Which is your strength? All triathletes are endurance athletes, but races can range from sprint triathlons of about an hour to Ironman efforts for up to 17! Do you cope well with the sensation of lactic burn and prefer to have it over with quickly, or would you rather stretch your effort out over hours with less intensity? My recommendation is to try everything, but then go with your strength and develop it to the max.
Pure sprinters don’t even use their aerobic systems on race day. Their performance is determined by power and top-end speed in events of 30 seconds or less. Middle distance athletes use a combination of both their aerobic (with oxygen) and anaerobic (without oxygen) systems in events of up to several minutes. Beyond that it’s all aerobic except for an anaerobic burst to get over a short hill, close a gap, or sprint at the end of a race.
Endurance events like triathlon favor athletes with a predominant percentage of slow twitch muscle fibers, fibers that are efficient at relatively low aerobic energy levels. Fast twitch fibers work best for pure speed but can be converted to work as slow twitch fibers do with endurance work. Athletes who do best at endurance events will have greater than 50% slow twitch fibers, and in some cases near 100%. The trade off is that they have no sprint at the end of a race, not much of a handicap for triathlon.
Body type makes a difference as well and typically muscle type is in sync. Usually predominantly slow twitch types have medium to small builds; usually fast twitch types have medium to large builds. If you’re not sure, look at the athlete’s wrist to determine body type by bone structure. No matter how much weight training one does, you can’t increase the size of your wrist; it’s all bone and tendon. To a lesser extent you can determine bone structure by ankle size.
For any endurance athlete, regardless of build or muscle type, an efficient power to weight ratio is always a good thing! This means a low percentage of body fat as measured by a body composition test. Running speed is in a large part gravity dependent. Aerobic efficiency determines how much energy your muscles develop out over time, and in turn the strength of each muscle contraction determines speed potential, and finally the distance you travel with each stride will be limited by your weight. All else remaining equal, the lighter you are, the further you’ll move with each stride. This is why most elite distance runners are relative flyweights.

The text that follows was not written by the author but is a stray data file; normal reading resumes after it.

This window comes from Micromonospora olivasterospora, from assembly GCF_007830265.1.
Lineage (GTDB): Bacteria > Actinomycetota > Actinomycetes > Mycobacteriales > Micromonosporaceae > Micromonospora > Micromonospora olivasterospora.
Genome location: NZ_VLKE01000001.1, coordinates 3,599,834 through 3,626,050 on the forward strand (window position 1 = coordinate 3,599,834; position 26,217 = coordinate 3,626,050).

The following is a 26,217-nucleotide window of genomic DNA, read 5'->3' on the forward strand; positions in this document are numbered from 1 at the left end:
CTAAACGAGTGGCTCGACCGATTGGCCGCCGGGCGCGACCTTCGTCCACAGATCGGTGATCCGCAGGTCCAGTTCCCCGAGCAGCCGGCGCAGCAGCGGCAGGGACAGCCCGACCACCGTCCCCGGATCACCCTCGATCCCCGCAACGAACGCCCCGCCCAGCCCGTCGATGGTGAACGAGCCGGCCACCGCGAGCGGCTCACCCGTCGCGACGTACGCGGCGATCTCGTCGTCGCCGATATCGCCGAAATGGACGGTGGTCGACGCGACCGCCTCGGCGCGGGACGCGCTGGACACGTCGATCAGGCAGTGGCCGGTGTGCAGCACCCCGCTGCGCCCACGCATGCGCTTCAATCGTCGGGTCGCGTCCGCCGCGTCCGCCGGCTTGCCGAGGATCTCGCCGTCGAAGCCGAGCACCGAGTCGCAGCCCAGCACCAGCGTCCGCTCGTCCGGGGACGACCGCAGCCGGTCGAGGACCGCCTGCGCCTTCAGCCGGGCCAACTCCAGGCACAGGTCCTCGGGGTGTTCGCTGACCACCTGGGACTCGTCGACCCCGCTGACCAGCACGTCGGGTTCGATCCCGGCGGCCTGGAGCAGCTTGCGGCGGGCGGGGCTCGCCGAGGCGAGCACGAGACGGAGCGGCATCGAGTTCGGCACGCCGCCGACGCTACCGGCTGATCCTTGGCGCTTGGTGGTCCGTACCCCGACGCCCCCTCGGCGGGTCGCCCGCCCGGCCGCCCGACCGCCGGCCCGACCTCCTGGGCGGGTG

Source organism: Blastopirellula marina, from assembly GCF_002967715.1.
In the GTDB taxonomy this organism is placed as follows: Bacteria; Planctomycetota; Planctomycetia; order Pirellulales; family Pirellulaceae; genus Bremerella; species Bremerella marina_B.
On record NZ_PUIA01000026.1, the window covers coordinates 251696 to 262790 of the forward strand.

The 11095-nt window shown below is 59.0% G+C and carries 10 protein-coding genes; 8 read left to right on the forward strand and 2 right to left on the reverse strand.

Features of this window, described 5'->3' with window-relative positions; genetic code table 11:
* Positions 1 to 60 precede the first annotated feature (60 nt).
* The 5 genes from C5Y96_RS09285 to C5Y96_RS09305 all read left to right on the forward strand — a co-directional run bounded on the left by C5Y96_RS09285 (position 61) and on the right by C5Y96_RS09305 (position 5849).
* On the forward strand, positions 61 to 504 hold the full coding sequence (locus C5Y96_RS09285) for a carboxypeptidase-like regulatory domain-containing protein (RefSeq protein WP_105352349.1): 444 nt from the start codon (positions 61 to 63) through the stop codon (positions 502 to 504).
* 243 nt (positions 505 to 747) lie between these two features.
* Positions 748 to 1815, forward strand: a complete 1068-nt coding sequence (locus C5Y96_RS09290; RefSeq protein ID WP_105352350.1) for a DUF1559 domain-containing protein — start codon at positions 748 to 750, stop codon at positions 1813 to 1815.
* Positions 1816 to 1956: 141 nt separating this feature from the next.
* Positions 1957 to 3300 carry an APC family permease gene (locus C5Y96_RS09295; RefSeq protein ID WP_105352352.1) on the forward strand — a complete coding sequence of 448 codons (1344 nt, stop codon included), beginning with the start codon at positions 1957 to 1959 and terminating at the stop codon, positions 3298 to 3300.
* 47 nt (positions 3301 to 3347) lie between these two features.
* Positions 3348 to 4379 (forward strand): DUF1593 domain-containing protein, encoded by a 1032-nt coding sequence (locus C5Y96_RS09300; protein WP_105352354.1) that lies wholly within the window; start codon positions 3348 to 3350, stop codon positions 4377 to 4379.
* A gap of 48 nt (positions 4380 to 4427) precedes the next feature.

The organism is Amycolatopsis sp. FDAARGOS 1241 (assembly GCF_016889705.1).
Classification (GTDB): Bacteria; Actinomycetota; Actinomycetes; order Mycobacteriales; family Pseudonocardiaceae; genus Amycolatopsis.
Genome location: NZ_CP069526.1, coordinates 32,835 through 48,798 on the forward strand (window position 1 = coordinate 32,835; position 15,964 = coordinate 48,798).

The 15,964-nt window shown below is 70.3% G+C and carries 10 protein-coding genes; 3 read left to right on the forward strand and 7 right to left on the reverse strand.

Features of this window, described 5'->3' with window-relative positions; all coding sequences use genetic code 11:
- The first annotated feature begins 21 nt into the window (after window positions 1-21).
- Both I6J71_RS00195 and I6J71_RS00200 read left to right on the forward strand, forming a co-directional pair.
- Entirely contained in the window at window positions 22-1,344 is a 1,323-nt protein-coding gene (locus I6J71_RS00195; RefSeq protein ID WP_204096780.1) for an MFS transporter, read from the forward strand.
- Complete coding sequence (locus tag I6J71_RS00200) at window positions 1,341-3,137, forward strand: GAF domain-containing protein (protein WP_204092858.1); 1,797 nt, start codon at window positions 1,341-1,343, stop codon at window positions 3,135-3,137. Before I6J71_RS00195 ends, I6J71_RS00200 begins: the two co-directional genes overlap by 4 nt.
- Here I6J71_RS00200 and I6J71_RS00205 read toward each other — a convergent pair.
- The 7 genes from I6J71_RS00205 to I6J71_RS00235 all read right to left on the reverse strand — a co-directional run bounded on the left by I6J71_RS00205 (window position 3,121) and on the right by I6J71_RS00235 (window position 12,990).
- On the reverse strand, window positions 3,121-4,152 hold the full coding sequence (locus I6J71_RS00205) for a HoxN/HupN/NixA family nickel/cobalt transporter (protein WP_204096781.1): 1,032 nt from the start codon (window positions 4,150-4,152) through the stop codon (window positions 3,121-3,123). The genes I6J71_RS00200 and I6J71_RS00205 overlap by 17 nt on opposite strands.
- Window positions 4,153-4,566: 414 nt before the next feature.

Athletes who excel at sprint and Olympic distance are able to hold a very high percentage of their max HR for 1-2.5 hours, usually in the 85 to 93% of max range. They’re keeping the effort level near ‘redline’ from start to finish. Athletes who do well at ½ Ironman distances (the ‘middle distance’ of triathlon) maintain a HR range of 75 to 85% for 4 to 7 hours. Athletes who do well at full IM distances maintain a range of 65 to 75%HR which is similar to relatively comfortable training levels for shorter workouts, but holding that pace for 8 to 16+ hours! The Sprint/OD athletes cope with the sensation of with lactic burn; IM athletes cope with soreness and overall fatigue. IM athletes are also limited by the efficiency of their metabolism. Some athletes struggle with this despite a perfect nutritional plan on race day while some seem to have no problem.
A well trained athlete can store enough calories (glycogen) to carry them through 2-2.5 hours of high intensity work without absorbing calories during the event. The IM athlete needs an efficient metabolism that burns a high percentage of fat along with glycogen, and also absorbs calories during the event.
Every athlete I’ve coached eventually learns what his or her best distance is. It doesn’t mean they can’t do well at other distances, but they may never excel at those distances. The psychological component counts for a lot. Good experiences at a certain distance lead to confidence that builds over time.
Are your sprint to IM performances of equivalent quality, or are your PRs better at one distance than another? Take your PR on an accurately measured OD course and multiply it by 4.6-4.7 for IM time potential. Take your ½ IM PR and multiply x 2.2-2.25 for IM potential. These ratios assume the same degree of difficulty for the course and similar environmental conditions (hilly, flat, cool day, hot day, etc.).
It’s a rare athlete who can compete equally well at all distances. I can think of only a few athletes who’ve won World Championships at both Olympic Distance and IronMan, quite an accomplishment indeed!